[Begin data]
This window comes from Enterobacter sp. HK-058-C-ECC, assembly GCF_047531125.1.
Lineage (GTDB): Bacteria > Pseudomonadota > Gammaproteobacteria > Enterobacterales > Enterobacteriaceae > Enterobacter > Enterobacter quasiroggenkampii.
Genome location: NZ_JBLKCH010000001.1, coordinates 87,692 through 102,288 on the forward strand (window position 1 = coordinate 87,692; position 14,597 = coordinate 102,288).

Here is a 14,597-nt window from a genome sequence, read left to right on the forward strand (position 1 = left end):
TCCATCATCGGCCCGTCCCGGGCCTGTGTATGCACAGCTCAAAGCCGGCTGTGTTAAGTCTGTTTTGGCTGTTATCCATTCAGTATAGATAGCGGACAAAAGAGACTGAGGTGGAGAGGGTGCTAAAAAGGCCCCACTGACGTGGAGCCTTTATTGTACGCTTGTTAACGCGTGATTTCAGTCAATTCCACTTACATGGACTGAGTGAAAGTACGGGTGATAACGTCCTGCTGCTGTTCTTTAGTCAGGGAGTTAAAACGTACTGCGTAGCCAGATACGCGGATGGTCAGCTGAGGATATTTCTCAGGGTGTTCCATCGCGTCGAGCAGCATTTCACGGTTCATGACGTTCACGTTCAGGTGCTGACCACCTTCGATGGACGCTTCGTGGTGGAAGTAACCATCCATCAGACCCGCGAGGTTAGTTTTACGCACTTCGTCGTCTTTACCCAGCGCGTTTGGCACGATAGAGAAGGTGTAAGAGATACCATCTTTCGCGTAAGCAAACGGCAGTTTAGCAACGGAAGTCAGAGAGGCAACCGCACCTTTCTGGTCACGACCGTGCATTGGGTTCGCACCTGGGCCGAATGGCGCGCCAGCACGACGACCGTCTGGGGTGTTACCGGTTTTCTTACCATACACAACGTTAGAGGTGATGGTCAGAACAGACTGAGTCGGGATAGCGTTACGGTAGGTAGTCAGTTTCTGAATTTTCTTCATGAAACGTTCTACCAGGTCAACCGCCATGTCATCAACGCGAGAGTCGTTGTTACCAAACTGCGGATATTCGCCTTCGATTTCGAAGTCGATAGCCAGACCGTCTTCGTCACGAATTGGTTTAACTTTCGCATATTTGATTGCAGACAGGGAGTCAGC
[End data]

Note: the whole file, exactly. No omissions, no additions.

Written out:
This window comes from Enterobacter sp. HK-058-C-ECC, assembly GCF_047531125.1.
Lineage (GTDB): Bacteria > Pseudomonadota > Gammaproteobacteria > Enterobacterales > Enterobacteriaceae > Enterobacter > Enterobacter quasiroggenkampii.
Genome location: NZ_JBLKCH010000001.1, coordinates 87,692 through 102,288 on the forward strand (window position 1 = coordinate 87,692; position 14,597 = coordinate 102,288).

Here is a 14,597-nt window from a genome sequence, read left to right on the forward strand (position 1 = left end):
TCCATCATCGGCCCGTCCCGGGCCTGTGTATGCACAGCTCAAAGCCGGCTGTGTTAAGTCTGTTTTGGCTGTTATCCATTCAGTATAGATAGCGGACAAAAGAGACTGAGGTGGAGAGGGTGCTAAAAAGGCCCCACTGACGTGGAGCCTTTATTGTACGCTTGTTAACGCGTGATTTCAGTCAATTCCACTTACATGGACTGAGTGAAAGTACGGGTGATAACGTCCTGCTGCTGTTCTTTAGTCAGGGAGTTAAAACGTACTGCGTAGCCAGATACGCGGATGGTCAGCTGAGGATATTTCTCAGGGTGTTCCATCGCGTCGAGCAGCATTTCACGGTTCATGACGTTCACGTTCAGGTGCTGACCACCTTCGATGGACGCTTCGTGGTGGAAGTAACCATCCATCAGACCCGCGAGGTTAGTTTTACGCACTTCGTCGTCTTTACCCAGCGCGTTTGGCACGATAGAGAAGGTGTAAGAGATACCATCTTTCGCGTAAGCAAACGGCAGTTTAGCAACGGAAGTCAGAGAGGCAACCGCACCTTTCTGGTCACGACCGTGCATTGGGTTCGCACCTGGGCCGAATGGCGCGCCAGCACGACGACCGTCTGGGGTGTTACCGGTTTTCTTACCATACACAACGTTAGAGGTGATGGTCAGAACAGACTGAGTCGGGATAGCGTTACGGTAGGTAGTCAGTTTCTGAATTTTCTTCATGAAACGTTCTACCAGGTCAACCGCCATGTCATCAACGCGAGAGTCGTTGTTACCAAACTGCGGATATTCGCCTTCGATTTCGAAGTCGATAGCCAGACCGTCTTCGTCACGAATTGGTTTAACTTTCGCATATTTGATTGCAGACAGGGAGTCAGC